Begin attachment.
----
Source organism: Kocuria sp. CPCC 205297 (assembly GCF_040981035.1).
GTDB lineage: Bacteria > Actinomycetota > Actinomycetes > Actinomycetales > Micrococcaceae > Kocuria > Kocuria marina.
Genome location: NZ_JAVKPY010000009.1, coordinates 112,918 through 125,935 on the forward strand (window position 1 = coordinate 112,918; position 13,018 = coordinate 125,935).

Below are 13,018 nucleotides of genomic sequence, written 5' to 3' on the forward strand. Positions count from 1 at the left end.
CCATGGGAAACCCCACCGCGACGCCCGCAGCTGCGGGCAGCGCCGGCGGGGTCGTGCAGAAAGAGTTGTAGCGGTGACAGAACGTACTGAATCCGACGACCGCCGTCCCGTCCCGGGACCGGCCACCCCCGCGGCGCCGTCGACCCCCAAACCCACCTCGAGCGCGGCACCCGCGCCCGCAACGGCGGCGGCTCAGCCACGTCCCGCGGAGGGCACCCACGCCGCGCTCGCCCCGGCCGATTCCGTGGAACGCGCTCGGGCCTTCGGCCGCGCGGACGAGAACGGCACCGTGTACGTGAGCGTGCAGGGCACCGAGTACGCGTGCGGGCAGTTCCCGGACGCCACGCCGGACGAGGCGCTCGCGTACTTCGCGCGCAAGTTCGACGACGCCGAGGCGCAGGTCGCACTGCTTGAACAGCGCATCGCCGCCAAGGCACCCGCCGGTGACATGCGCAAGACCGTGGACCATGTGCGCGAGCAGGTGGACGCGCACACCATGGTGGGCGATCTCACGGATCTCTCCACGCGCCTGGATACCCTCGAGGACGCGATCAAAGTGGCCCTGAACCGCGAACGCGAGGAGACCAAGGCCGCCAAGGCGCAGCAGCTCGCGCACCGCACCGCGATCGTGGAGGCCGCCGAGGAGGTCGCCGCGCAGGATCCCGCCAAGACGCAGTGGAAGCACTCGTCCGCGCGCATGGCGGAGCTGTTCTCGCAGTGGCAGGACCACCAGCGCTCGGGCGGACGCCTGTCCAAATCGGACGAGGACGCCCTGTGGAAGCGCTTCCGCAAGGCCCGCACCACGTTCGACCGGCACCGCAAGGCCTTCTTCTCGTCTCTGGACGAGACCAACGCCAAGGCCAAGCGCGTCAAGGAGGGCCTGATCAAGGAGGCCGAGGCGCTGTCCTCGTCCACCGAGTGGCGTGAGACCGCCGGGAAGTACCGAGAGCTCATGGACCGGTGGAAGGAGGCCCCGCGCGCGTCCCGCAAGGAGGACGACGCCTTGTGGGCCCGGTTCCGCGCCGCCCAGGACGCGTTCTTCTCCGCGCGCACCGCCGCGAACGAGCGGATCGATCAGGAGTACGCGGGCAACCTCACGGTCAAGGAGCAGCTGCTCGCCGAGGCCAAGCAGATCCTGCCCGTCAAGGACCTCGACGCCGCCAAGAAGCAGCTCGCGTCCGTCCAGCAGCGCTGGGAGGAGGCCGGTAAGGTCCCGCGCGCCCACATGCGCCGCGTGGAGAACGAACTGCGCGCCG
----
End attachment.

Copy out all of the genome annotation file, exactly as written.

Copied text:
Source organism: Kocuria sp. CPCC 205297 (assembly GCF_040981035.1).
GTDB lineage: Bacteria > Actinomycetota > Actinomycetes > Actinomycetales > Micrococcaceae > Kocuria > Kocuria marina.
Genome location: NZ_JAVKPY010000009.1, coordinates 112,918 through 125,935 on the forward strand (window position 1 = coordinate 112,918; position 13,018 = coordinate 125,935).

Below are 13,018 nucleotides of genomic sequence, written 5' to 3' on the forward strand. Positions count from 1 at the left end.
CCATGGGAAACCCCACCGCGACGCCCGCAGCTGCGGGCAGCGCCGGCGGGGTCGTGCAGAAAGAGTTGTAGCGGTGACAGAACGTACTGAATCCGACGACCGCCGTCCCGTCCCGGGACCGGCCACCCCCGCGGCGCCGTCGACCCCCAAACCCACCTCGAGCGCGGCACCCGCGCCCGCAACGGCGGCGGCTCAGCCACGTCCCGCGGAGGGCACCCACGCCGCGCTCGCCCCGGCCGATTCCGTGGAACGCGCTCGGGCCTTCGGCCGCGCGGACGAGAACGGCACCGTGTACGTGAGCGTGCAGGGCACCGAGTACGCGTGCGGGCAGTTCCCGGACGCCACGCCGGACGAGGCGCTCGCGTACTTCGCGCGCAAGTTCGACGACGCCGAGGCGCAGGTCGCACTGCTTGAACAGCGCATCGCCGCCAAGGCACCCGCCGGTGACATGCGCAAGACCGTGGACCATGTGCGCGAGCAGGTGGACGCGCACACCATGGTGGGCGATCTCACGGATCTCTCCACGCGCCTGGATACCCTCGAGGACGCGATCAAAGTGGCCCTGAACCGCGAACGCGAGGAGACCAAGGCCGCCAAGGCGCAGCAGCTCGCGCACCGCACCGCGATCGTGGAGGCCGCCGAGGAGGTCGCCGCGCAGGATCCCGCCAAGACGCAGTGGAAGCACTCGTCCGCGCGCATGGCGGAGCTGTTCTCGCAGTGGCAGGACCACCAGCGCTCGGGCGGACGCCTGTCCAAATCGGACGAGGACGCCCTGTGGAAGCGCTTCCGCAAGGCCCGCACCACGTTCGACCGGCACCGCAAGGCCTTCTTCTCGTCTCTGGACGAGACCAACGCCAAGGCCAAGCGCGTCAAGGAGGGCCTGATCAAGGAGGCCGAGGCGCTGTCCTCGTCCACCGAGTGGCGTGAGACCGCCGGGAAGTACCGAGAGCTCATGGACCGGTGGAAGGAGGCCCCGCGCGCGTCCCGCAAGGAGGACGACGCCTTGTGGGCCCGGTTCCGCGCCGCCCAGGACGCGTTCTTCTCCGCGCGCACCGCCGCGAACGAGCGGATCGATCAGGAGTACGCGGGCAACCTCACGGTCAAGGAGCAGCTGCTCGCCGAGGCCAAGCAGATCCTGCCCGTCAAGGACCTCGACGCCGCCAAGAAGCAGCTCGCGTCCGTCCAGCAGCGCTGGGAGGAGGCCGGTAAGGTCCCGCGCGCCCACATGCGCCGCGTGGAGAACGAACTGCGCGCCG